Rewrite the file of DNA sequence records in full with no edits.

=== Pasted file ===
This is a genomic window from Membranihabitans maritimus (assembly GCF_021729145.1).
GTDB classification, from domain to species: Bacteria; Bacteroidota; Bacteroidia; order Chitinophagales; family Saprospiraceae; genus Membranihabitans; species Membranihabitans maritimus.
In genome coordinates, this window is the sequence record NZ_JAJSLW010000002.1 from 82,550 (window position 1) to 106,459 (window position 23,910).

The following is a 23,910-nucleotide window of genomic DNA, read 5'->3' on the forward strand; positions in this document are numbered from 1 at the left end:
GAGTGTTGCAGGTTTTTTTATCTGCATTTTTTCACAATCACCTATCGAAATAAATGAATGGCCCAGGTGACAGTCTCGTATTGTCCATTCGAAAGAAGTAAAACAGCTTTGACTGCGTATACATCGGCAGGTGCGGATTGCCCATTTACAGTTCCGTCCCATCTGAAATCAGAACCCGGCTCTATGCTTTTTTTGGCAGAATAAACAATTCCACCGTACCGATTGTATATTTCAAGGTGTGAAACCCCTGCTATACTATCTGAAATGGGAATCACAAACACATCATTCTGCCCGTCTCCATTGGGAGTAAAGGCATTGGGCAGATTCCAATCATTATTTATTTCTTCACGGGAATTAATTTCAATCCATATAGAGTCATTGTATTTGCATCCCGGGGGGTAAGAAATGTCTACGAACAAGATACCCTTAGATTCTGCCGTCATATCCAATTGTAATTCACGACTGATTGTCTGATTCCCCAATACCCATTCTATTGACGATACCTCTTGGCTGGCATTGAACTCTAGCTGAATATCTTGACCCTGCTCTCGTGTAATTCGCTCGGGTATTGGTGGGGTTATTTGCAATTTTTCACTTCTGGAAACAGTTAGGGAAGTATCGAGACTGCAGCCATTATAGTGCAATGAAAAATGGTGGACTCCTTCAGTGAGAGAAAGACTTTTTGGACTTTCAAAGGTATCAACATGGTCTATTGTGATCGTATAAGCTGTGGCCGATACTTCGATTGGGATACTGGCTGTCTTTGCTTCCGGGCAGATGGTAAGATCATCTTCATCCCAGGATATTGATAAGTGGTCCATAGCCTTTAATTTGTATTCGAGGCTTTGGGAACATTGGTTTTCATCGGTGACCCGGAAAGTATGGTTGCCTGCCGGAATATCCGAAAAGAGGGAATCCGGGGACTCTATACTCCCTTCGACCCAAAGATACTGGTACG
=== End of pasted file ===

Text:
This is a genomic window from Membranihabitans maritimus (assembly GCF_021729145.1).
GTDB classification, from domain to species: Bacteria; Bacteroidota; Bacteroidia; order Chitinophagales; family Saprospiraceae; genus Membranihabitans; species Membranihabitans maritimus.
In genome coordinates, this window is the sequence record NZ_JAJSLW010000002.1 from 82,550 (window position 1) to 106,459 (window position 23,910).

The following is a 23,910-nucleotide window of genomic DNA, read 5'->3' on the forward strand; positions in this document are numbered from 1 at the left end:
GAGTGTTGCAGGTTTTTTTATCTGCATTTTTTCACAATCACCTATCGAAATAAATGAATGGCCCAGGTGACAGTCTCGTATTGTCCATTCGAAAGAAGTAAAACAGCTTTGACTGCGTATACATCGGCAGGTGCGGATTGCCCATTTACAGTTCCGTCCCATCTGAAATCAGAACCCGGCTCTATGCTTTTTTTGGCAGAATAAACAATTCCACCGTACCGATTGTATATTTCAAGGTGTGAAACCCCTGCTATACTATCTGAAATGGGAATCACAAACACATCATTCTGCCCGTCTCCATTGGGAGTAAAGGCATTGGGCAGATTCCAATCATTATTTATTTCTTCACGGGAATTAATTTCAATCCATATAGAGTCATTGTATTTGCATCCCGGGGGGTAAGAAATGTCTACGAACAAGATACCCTTAGATTCTGCCGTCATATCCAATTGTAATTCACGACTGATTGTCTGATTCCCCAATACCCATTCTATTGACGATACCTCTTGGCTGGCATTGAACTCTAGCTGAATATCTTGACCCTGCTCTCGTGTAATTCGCTCGGGTATTGGTGGGGTTATTTGCAATTTTTCACTTCTGGAAACAGTTAGGGAAGTATCGAGACTGCAGCCATTATAGTGCAATGAAAAATGGTGGACTCCTTCAGTGAGAGAAAGACTTTTTGGACTTTCAAAGGTATCAACATGGTCTATTGTGATCGTATAAGCTGTGGCCGATACTTCGATTGGGATACTGGCTGTCTTTGCTTCCGGGCAGATGGTAAGATCATCTTCATCCCAGGATATTGATAAGTGGTCCATAGCCTTTAATTTGTATTCGAGGCTTTGGGAACATTGGTTTTCATCGGTGACCCGGAAAGTATGGTTGCCTGCCGGAATATCCGAAAAGAGGGAATCCGGGGACTCTATACTCCCTTCGACCCAAAGATACTGGTACG